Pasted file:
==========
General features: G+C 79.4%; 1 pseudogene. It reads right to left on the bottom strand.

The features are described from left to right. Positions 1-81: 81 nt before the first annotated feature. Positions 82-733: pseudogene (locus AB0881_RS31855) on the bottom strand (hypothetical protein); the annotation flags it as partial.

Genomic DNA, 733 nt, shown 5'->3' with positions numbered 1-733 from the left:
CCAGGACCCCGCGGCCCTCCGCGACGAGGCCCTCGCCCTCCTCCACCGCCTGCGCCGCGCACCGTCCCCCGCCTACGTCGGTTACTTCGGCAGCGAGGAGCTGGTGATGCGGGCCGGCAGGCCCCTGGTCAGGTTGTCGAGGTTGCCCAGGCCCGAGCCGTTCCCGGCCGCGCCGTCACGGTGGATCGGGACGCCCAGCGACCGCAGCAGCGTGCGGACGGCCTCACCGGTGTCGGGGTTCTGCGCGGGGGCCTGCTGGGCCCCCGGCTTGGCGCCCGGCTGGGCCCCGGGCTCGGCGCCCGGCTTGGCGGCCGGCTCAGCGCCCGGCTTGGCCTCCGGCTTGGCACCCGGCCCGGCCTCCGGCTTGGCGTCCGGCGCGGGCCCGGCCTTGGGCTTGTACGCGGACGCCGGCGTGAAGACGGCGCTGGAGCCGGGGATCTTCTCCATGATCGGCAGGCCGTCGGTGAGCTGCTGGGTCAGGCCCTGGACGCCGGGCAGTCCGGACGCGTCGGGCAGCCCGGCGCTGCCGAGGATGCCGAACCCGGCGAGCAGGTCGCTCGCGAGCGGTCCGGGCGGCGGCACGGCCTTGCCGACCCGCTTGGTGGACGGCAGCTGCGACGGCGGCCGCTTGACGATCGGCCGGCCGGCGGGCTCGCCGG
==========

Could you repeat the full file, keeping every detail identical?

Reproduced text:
General features: G+C 79.4%; 1 pseudogene. It reads right to left on the bottom strand.

The features are described from left to right. Positions 1-81: 81 nt before the first annotated feature. Positions 82-733: pseudogene (locus AB0881_RS31855) on the bottom strand (hypothetical protein); the annotation flags it as partial.

Genomic DNA, 733 nt, shown 5'->3' with positions numbered 1-733 from the left:
CCAGGACCCCGCGGCCCTCCGCGACGAGGCCCTCGCCCTCCTCCACCGCCTGCGCCGCGCACCGTCCCCCGCCTACGTCGGTTACTTCGGCAGCGAGGAGCTGGTGATGCGGGCCGGCAGGCCCCTGGTCAGGTTGTCGAGGTTGCCCAGGCCCGAGCCGTTCCCGGCCGCGCCGTCACGGTGGATCGGGACGCCCAGCGACCGCAGCAGCGTGCGGACGGCCTCACCGGTGTCGGGGTTCTGCGCGGGGGCCTGCTGGGCCCCCGGCTTGGCGCCCGGCTGGGCCCCGGGCTCGGCGCCCGGCTTGGCGGCCGGCTCAGCGCCCGGCTTGGCCTCCGGCTTGGCACCCGGCCCGGCCTCCGGCTTGGCGTCCGGCGCGGGCCCGGCCTTGGGCTTGTACGCGGACGCCGGCGTGAAGACGGCGCTGGAGCCGGGGATCTTCTCCATGATCGGCAGGCCGTCGGTGAGCTGCTGGGTCAGGCCCTGGACGCCGGGCAGTCCGGACGCGTCGGGCAGCCCGGCGCTGCCGAGGATGCCGAACCCGGCGAGCAGGTCGCTCGCGAGCGGTCCGGGCGGCGGCACGGCCTTGCCGACCCGCTTGGTGGACGGCAGCTGCGACGGCGGCCGCTTGACGATCGGCCGGCCGGCGGGCTCGCCGG